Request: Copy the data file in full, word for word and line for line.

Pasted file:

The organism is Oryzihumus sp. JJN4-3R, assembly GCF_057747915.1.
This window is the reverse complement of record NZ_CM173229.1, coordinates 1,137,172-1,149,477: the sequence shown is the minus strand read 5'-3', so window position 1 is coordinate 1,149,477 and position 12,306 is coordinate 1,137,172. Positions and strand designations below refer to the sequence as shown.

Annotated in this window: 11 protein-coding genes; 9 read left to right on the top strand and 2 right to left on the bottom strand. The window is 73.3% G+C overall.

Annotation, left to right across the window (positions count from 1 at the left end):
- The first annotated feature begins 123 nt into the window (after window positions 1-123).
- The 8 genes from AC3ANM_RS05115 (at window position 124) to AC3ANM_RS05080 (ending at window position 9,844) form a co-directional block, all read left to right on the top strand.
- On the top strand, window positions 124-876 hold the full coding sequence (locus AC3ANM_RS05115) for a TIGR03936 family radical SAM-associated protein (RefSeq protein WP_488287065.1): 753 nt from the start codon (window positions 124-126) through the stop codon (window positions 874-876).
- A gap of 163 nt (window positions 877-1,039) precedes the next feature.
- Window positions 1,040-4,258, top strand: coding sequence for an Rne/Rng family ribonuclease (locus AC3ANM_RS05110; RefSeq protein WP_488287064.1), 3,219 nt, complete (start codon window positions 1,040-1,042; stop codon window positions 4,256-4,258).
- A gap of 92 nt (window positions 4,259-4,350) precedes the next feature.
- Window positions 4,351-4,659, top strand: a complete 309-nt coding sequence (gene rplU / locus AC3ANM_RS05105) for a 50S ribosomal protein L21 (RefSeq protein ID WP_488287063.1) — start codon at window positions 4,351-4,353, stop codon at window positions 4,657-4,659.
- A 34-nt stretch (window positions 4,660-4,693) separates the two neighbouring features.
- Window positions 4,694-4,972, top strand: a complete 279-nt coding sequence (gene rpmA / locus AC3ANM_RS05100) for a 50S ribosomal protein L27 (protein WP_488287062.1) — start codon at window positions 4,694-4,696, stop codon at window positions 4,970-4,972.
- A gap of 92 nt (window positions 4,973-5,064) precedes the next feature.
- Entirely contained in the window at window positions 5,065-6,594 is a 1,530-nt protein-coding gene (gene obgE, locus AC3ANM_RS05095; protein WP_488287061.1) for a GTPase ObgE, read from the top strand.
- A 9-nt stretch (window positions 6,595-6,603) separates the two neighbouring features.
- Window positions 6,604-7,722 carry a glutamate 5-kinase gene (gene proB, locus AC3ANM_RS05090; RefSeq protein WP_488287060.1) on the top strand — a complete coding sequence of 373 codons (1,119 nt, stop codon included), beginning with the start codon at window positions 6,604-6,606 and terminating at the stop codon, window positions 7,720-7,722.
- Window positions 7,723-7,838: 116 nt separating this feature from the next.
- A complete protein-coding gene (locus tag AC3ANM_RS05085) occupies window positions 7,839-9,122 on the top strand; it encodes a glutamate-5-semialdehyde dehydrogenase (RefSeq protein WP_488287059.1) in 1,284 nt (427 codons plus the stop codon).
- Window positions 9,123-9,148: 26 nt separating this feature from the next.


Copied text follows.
The organism is Oryzihumus sp. JJN4-3R, assembly GCF_057747915.1.
This window is the reverse complement of record NZ_CM173229.1, coordinates 1,137,172-1,149,477: the sequence shown is the minus strand read 5'-3', so window position 1 is coordinate 1,149,477 and position 12,306 is coordinate 1,137,172. Positions and strand designations below refer to the sequence as shown.

Annotated in this window: 11 protein-coding genes; 9 read left to right on the top strand and 2 right to left on the bottom strand. The window is 73.3% G+C overall.

Annotation, left to right across the window (positions count from 1 at the left end):
- The first annotated feature begins 123 nt into the window (after window positions 1-123).
- The 8 genes from AC3ANM_RS05115 (at window position 124) to AC3ANM_RS05080 (ending at window position 9,844) form a co-directional block, all read left to right on the top strand.
- On the top strand, window positions 124-876 hold the full coding sequence (locus AC3ANM_RS05115) for a TIGR03936 family radical SAM-associated protein (RefSeq protein WP_488287065.1): 753 nt from the start codon (window positions 124-126) through the stop codon (window positions 874-876).
- A gap of 163 nt (window positions 877-1,039) precedes the next feature.
- Window positions 1,040-4,258, top strand: coding sequence for an Rne/Rng family ribonuclease (locus AC3ANM_RS05110; RefSeq protein WP_488287064.1), 3,219 nt, complete (start codon window positions 1,040-1,042; stop codon window positions 4,256-4,258).
- A gap of 92 nt (window positions 4,259-4,350) precedes the next feature.
- Window positions 4,351-4,659, top strand: a complete 309-nt coding sequence (gene rplU / locus AC3ANM_RS05105) for a 50S ribosomal protein L21 (RefSeq protein ID WP_488287063.1) — start codon at window positions 4,351-4,353, stop codon at window positions 4,657-4,659.
- A 34-nt stretch (window positions 4,660-4,693) separates the two neighbouring features.
- Window positions 4,694-4,972, top strand: a complete 279-nt coding sequence (gene rpmA / locus AC3ANM_RS05100) for a 50S ribosomal protein L27 (protein WP_488287062.1) — start codon at window positions 4,694-4,696, stop codon at window positions 4,970-4,972.
- A gap of 92 nt (window positions 4,973-5,064) precedes the next feature.
- Entirely contained in the window at window positions 5,065-6,594 is a 1,530-nt protein-coding gene (gene obgE, locus AC3ANM_RS05095; protein WP_488287061.1) for a GTPase ObgE, read from the top strand.
- A 9-nt stretch (window positions 6,595-6,603) separates the two neighbouring features.
- Window positions 6,604-7,722 carry a glutamate 5-kinase gene (gene proB, locus AC3ANM_RS05090; RefSeq protein WP_488287060.1) on the top strand — a complete coding sequence of 373 codons (1,119 nt, stop codon included), beginning with the start codon at window positions 6,604-6,606 and terminating at the stop codon, window positions 7,720-7,722.
- Window positions 7,723-7,838: 116 nt separating this feature from the next.
- A complete protein-coding gene (locus tag AC3ANM_RS05085) occupies window positions 7,839-9,122 on the top strand; it encodes a glutamate-5-semialdehyde dehydrogenase (RefSeq protein WP_488287059.1) in 1,284 nt (427 codons plus the stop codon).
- Window positions 9,123-9,148: 26 nt separating this feature from the next.